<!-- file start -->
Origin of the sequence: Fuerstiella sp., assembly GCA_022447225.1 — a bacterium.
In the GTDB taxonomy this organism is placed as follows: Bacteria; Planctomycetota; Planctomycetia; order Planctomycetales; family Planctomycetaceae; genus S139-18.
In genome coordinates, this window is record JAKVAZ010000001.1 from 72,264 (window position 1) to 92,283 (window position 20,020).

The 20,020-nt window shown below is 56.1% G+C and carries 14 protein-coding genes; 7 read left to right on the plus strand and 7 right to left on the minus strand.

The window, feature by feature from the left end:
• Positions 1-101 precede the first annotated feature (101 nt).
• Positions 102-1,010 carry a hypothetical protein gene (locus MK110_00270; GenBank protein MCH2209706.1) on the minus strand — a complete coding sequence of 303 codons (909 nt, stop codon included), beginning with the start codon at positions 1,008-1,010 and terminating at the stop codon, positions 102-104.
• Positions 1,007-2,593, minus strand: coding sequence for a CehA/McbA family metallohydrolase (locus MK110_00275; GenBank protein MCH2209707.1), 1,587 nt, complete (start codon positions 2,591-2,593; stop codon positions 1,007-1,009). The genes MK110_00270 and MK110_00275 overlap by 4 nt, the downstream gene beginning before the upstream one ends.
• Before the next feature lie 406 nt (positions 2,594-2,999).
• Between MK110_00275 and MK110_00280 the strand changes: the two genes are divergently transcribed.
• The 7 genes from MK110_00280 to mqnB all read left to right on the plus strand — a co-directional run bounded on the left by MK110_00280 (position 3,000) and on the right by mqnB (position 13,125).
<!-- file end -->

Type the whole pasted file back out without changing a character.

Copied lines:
Origin of the sequence: Fuerstiella sp., assembly GCA_022447225.1 — a bacterium.
In the GTDB taxonomy this organism is placed as follows: Bacteria; Planctomycetota; Planctomycetia; order Planctomycetales; family Planctomycetaceae; genus S139-18.
In genome coordinates, this window is record JAKVAZ010000001.1 from 72,264 (window position 1) to 92,283 (window position 20,020).

The 20,020-nt window shown below is 56.1% G+C and carries 14 protein-coding genes; 7 read left to right on the plus strand and 7 right to left on the minus strand.

The window, feature by feature from the left end:
• Positions 1-101 precede the first annotated feature (101 nt).
• Positions 102-1,010 carry a hypothetical protein gene (locus MK110_00270; GenBank protein MCH2209706.1) on the minus strand — a complete coding sequence of 303 codons (909 nt, stop codon included), beginning with the start codon at positions 1,008-1,010 and terminating at the stop codon, positions 102-104.
• Positions 1,007-2,593, minus strand: coding sequence for a CehA/McbA family metallohydrolase (locus MK110_00275; GenBank protein MCH2209707.1), 1,587 nt, complete (start codon positions 2,591-2,593; stop codon positions 1,007-1,009). The genes MK110_00270 and MK110_00275 overlap by 4 nt, the downstream gene beginning before the upstream one ends.
• Before the next feature lie 406 nt (positions 2,594-2,999).
• Between MK110_00275 and MK110_00280 the strand changes: the two genes are divergently transcribed.
• The 7 genes from MK110_00280 to mqnB all read left to right on the plus strand — a co-directional run bounded on the left by MK110_00280 (position 3,000) and on the right by mqnB (position 13,125).